In the song "I should be allowed to think", TMBG mentions the use of magic markers to write on dry walls and uses the first lines from Allen Ginsberg's iconic poem Howl to set the scene for what would seem a dystopian future where you are not allowed to think, yet he is actually referring to now...

They Might Be Giants - I should be allowed to think.

In the movie Juno, Kimya Dawson sings a song about Loose Lips, she says:
"And I'll say fuck Bush and fuck this war
My war paint is Sharpie ink and I'll show you how much my shit stinks
And ask you what you think because your thoughts and words are powerful ".

Sticking it to the man, like Jack Black explains to his students in the movie School of Rock, so this woman does to her boss...

Sharpie's "Write out loud" advertising campaign.

Many street artists who have gone onto become famous artists started somewhere...

Sharpie's 2011 "Self Expression" advertising campaign.

Sharpie's "It starts with something" advertising campaign.

Street art and doodling can appear in the most unusal of places, sometimes it even happens inside under controlled circumstances...
Sharpies make people smile


I struggled to discover the antithesis to my sharpie. I considered it might be something like the machine, a large corporation or mining company, perhaps Clive Palmer himself or even the Liberal party. I mean they don't really seem to dig art at all. They're all about making money, keeping the rich happy and making a surplus. Take for example the Jackson Pollock "Poles" fiasco, where Whitlam was blasted by the LNP for wasting tax payers money on what they considered was a bit of rubbish, painted by a drunk person. The fact that it is now one of Australia's most famous piece of art work, is a credit to Whitlams very large balls. I think Whitlam was A-ok! Then there was Tony Abbott who is quoted as saying the art that hangs inside parliament house is merely avante-gard crap. I suppose Abbott's ideal art piece would be a quaint little oil painting of a shack sitting in the shade of a coolabah tree, what a dull little philistine. Qld has it's own art critic in Campbell Newman who in 2010, had council enter private property to clean up one of Anthony Lister's work, within hours of him having completed it.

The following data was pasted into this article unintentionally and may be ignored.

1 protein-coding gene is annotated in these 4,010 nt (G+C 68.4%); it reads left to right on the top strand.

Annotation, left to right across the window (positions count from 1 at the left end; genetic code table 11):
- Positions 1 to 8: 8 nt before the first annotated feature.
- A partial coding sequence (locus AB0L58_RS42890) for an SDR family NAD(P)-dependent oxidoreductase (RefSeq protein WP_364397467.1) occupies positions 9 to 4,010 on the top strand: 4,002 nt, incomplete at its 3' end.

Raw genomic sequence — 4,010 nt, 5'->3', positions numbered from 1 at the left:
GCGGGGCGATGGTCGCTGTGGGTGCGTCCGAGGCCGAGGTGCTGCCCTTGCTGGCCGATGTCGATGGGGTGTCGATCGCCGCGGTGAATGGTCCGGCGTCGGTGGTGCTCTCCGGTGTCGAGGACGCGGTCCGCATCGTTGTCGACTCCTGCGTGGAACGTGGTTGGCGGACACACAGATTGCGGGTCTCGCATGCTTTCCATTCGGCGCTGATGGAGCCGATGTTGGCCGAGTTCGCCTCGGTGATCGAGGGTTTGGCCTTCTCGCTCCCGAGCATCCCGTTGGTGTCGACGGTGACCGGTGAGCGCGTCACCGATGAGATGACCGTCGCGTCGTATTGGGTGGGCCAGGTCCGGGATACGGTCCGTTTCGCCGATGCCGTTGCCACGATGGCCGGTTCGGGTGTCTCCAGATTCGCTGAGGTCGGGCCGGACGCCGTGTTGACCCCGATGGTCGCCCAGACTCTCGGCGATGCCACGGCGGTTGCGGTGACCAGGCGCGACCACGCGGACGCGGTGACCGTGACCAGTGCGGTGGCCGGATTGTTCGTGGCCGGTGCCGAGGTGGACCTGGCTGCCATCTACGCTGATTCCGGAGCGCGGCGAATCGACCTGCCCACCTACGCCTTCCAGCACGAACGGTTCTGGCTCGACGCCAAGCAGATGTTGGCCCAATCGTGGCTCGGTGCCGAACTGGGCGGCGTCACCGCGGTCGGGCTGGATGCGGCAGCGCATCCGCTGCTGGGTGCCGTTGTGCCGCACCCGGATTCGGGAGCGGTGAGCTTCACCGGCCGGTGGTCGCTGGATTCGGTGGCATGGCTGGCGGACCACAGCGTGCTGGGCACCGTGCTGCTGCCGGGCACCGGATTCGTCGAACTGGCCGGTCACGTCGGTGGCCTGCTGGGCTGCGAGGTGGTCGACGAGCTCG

But then it hit me, or rather my lecturer gave me the idea that the object that I truly rejected was the advertising for these monkeys. So after careful consideration, I realised he was right. Be it the LNP, Labor or the Greens, all of them are invading my visual space. Like weeds in the garden of eden as I walk the streets of my town. It is bad enough that we have no say in what we see on our streets, in regards to advertising billboards, bus stops and general advertising material. And then every election we are bombarded with the faces of people who seek to control our future. I did some research into the advertising of candidates and I was interested to find some strict rules (click here to read them) were in place. But unfortunately not all candidates follow them. For example election signs must be taken down 1 week after the election. Well two weeks later and here is a sign I saw just today whilst walking home...

I not only reject this but it makes me angry. It's another case of those who have the power are allowed to break the rules and get away with it. It's frustrating that the government can turn a blindeye to this kind of visual vandalism and yet take a dislike to another kind. Read here to see how the LNP plan to destroy all street art in Brisbane.

So what else can we do, but take our sharpies and draw little moustaches upon these election signs. I wonder if that qualifies for a synthesis?